Ancient super-volcano eruption destroyed ozone layer and caused human bottleneck, research suggests


The eruption of an ancient supervolcano caused a catastrophic drop in atmospheric ozone levels around the tropics that is likely to have contributed to a bottleneck in the human population, research has suggested.

The eruption of the Toba volcano in present-day Indonesia, around 60 to 100,000 years ago, might solve an “evolutionary puzzle” scientists have been debating for decades.

“Toba has long been posited as a cause of the bottleneck, but initial investigations into the climate variables of temperature and precipitation provided no concrete evidence of a devastating effect on humankind,” said Sergey Osipov at the Max Planck Institute for Chemistry.

“We point out that, in the tropics, near-surface ultraviolet (UV) radiation is the driving evolutionary factor. Climate becomes more relevant in the more volatile regions away from the tropics.”

Large volcanic eruptions emit gases and ash, which createa sunlight-blocking aerosol layer in the stratosphere, causing cooling at the Earth’s surface.

This “volcanic winter” has multiple knock-on effects, such as cooler oceans, prlonged El-Nino events, crop failures and disease.

“The ozone layer prevents high levels of harmful UV radiation reaching the surface,” said Mr Osipov. “To generate ozone from oxygen in the atmosphere, photons are needed to break the O2 bond.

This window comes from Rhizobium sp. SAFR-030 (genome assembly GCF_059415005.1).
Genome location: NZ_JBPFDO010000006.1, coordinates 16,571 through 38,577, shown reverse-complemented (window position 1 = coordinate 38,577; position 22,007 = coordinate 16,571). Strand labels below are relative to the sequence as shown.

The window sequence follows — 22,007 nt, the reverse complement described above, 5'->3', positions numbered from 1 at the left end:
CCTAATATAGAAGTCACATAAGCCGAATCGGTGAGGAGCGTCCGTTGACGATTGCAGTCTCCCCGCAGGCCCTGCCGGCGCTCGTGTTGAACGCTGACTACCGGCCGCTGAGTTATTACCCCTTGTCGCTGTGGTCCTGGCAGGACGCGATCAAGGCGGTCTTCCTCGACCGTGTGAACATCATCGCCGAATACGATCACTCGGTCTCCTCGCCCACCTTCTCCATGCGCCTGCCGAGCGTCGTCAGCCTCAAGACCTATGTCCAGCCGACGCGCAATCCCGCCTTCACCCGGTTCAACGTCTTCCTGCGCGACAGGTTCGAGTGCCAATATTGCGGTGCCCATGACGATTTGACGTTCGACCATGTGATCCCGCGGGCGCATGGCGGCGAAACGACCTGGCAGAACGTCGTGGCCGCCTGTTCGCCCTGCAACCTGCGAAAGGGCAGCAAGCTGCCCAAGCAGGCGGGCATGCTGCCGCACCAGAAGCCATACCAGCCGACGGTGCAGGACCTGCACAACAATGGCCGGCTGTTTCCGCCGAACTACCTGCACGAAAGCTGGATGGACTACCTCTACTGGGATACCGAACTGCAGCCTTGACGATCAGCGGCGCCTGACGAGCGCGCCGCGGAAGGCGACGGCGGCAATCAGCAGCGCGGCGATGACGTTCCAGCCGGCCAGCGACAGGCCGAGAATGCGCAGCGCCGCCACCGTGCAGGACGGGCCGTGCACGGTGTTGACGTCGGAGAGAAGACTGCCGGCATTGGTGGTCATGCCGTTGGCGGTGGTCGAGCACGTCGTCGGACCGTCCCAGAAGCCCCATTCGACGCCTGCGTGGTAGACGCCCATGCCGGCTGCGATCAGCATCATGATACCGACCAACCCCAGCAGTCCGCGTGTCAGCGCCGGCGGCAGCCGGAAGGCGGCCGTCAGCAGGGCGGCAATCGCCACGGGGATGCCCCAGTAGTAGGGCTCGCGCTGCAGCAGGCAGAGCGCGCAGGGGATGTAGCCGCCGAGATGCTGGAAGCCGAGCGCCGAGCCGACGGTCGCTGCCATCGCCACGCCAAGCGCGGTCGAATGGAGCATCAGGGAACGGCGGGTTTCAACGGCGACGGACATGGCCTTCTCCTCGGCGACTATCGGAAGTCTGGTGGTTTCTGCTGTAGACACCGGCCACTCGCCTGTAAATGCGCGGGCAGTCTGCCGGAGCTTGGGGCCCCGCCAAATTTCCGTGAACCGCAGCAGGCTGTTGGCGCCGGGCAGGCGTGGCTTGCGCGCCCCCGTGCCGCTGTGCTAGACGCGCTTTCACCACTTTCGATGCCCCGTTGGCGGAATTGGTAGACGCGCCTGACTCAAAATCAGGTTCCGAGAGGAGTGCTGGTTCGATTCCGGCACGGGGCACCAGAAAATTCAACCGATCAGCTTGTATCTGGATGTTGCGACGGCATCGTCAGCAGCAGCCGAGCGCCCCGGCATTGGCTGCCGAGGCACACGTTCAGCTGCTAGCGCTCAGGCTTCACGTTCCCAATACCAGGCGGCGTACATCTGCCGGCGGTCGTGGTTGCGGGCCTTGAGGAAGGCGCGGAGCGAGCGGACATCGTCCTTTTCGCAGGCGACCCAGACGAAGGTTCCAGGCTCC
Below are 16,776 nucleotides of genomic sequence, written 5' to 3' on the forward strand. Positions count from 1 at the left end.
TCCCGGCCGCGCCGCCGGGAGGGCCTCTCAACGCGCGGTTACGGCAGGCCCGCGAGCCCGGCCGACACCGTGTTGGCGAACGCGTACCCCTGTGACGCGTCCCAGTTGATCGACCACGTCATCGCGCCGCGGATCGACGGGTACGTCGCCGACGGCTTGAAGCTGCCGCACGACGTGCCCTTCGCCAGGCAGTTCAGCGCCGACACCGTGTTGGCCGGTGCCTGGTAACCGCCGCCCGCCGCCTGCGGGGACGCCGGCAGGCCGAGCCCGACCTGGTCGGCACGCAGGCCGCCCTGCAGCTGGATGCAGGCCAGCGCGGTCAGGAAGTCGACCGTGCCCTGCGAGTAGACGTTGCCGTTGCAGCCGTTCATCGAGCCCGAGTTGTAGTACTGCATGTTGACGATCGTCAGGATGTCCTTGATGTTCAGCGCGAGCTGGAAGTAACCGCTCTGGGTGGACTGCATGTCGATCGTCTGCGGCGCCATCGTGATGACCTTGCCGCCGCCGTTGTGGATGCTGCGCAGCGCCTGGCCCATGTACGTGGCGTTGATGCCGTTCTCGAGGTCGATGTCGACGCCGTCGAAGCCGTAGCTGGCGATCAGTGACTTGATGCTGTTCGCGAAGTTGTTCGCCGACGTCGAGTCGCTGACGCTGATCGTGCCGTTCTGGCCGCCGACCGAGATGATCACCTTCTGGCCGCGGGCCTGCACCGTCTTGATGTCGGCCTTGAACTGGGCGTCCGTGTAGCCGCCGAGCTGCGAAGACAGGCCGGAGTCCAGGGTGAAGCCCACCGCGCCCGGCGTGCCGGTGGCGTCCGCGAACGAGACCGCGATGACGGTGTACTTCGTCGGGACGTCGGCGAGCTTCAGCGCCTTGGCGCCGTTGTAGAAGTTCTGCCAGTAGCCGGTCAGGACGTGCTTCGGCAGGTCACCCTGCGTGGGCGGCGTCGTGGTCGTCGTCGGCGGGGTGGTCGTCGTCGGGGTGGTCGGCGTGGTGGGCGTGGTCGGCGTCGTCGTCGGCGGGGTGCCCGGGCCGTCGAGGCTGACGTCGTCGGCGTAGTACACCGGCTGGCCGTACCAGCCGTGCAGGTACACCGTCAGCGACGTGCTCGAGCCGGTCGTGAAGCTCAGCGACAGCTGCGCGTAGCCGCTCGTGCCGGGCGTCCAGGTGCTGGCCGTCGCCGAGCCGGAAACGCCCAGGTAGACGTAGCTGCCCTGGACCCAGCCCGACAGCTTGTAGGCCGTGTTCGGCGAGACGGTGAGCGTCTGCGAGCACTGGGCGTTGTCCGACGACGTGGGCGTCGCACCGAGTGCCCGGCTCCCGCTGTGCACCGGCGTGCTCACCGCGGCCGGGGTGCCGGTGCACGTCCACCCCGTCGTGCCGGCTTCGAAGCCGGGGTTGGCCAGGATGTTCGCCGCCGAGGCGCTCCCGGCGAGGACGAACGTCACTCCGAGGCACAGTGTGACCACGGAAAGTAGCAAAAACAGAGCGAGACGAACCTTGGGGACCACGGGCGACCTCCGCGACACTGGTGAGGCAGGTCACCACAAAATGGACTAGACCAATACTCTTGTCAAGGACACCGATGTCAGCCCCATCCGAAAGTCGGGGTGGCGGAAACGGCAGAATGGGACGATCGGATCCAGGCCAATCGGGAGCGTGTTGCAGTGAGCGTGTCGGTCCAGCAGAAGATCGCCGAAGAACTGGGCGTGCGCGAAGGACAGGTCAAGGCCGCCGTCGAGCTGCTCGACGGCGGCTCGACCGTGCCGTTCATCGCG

“When a volcano releases vast amounts of sulfur dioxide, the resulting volcanic plume absorbs UV radiation but blocks sunlight. This limits ozone formation, creating an ozone hole and heightening the chances of UV stress.”

Mr Osipov worked with Georgiy Stenchikov from the King Abdullah University of Science and Technology, as well as colleagues from King Saud University, Nasa and the Max Planck Institute for Chemistry

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The team examined UV radiation levels after the Toba eruption using the ModelE climate model developed by Nasa’s Goddard Institute for Space Studies to simulate the possible after-effects of different sizes of eruptions.

Their model suggests the Toba sulfur dioxide cloud depleted global ozone levels by as much as 50 per cent.

They also found the effects on ozone were significant, even under relatively small eruption scenarios.

The resulting health hazards from higher UV radiation at the surface would have significantly affected human survival rates.

“The UV stress effects could be similar to the aftermath of a nuclear war,” said Mr Osipov.

“For example, crop yields and marine productivity would drop due to UV sterilization effects. Going outside without UV protection would cause eye damage and sunburn in less than 15 minutes.

“Over time, skin cancers and general DNA damage would have led to population decline.”



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